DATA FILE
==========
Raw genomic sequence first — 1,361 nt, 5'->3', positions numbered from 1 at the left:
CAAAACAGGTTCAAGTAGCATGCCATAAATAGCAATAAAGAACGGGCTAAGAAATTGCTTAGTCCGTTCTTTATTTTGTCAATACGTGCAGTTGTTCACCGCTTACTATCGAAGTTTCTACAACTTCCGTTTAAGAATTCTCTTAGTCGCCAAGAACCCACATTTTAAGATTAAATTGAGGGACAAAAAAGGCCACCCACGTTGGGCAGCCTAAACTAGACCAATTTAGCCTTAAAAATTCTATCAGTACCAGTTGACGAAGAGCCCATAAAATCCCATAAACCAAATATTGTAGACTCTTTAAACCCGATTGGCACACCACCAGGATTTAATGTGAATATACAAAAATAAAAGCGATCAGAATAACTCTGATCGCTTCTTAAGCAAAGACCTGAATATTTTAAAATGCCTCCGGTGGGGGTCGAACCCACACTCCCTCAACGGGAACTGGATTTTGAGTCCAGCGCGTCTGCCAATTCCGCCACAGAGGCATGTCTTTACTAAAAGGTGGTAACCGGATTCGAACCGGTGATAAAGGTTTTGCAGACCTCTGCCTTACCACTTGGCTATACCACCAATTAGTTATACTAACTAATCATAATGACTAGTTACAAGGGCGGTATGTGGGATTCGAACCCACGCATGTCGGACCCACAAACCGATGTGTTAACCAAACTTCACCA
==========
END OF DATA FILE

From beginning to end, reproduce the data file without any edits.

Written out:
Raw genomic sequence first — 1,361 nt, 5'->3', positions numbered from 1 at the left:
CAAAACAGGTTCAAGTAGCATGCCATAAATAGCAATAAAGAACGGGCTAAGAAATTGCTTAGTCCGTTCTTTATTTTGTCAATACGTGCAGTTGTTCACCGCTTACTATCGAAGTTTCTACAACTTCCGTTTAAGAATTCTCTTAGTCGCCAAGAACCCACATTTTAAGATTAAATTGAGGGACAAAAAAGGCCACCCACGTTGGGCAGCCTAAACTAGACCAATTTAGCCTTAAAAATTCTATCAGTACCAGTTGACGAAGAGCCCATAAAATCCCATAAACCAAATATTGTAGACTCTTTAAACCCGATTGGCACACCACCAGGATTTAATGTGAATATACAAAAATAAAAGCGATCAGAATAACTCTGATCGCTTCTTAAGCAAAGACCTGAATATTTTAAAATGCCTCCGGTGGGGGTCGAACCCACACTCCCTCAACGGGAACTGGATTTTGAGTCCAGCGCGTCTGCCAATTCCGCCACAGAGGCATGTCTTTACTAAAAGGTGGTAACCGGATTCGAACCGGTGATAAAGGTTTTGCAGACCTCTGCCTTACCACTTGGCTATACCACCAATTAGTTATACTAACTAATCATAATGACTAGTTACAAGGGCGGTATGTGGGATTCGAACCCACGCATGTCGGACCCACAAACCGATGTGTTAACCAAACTTCACCA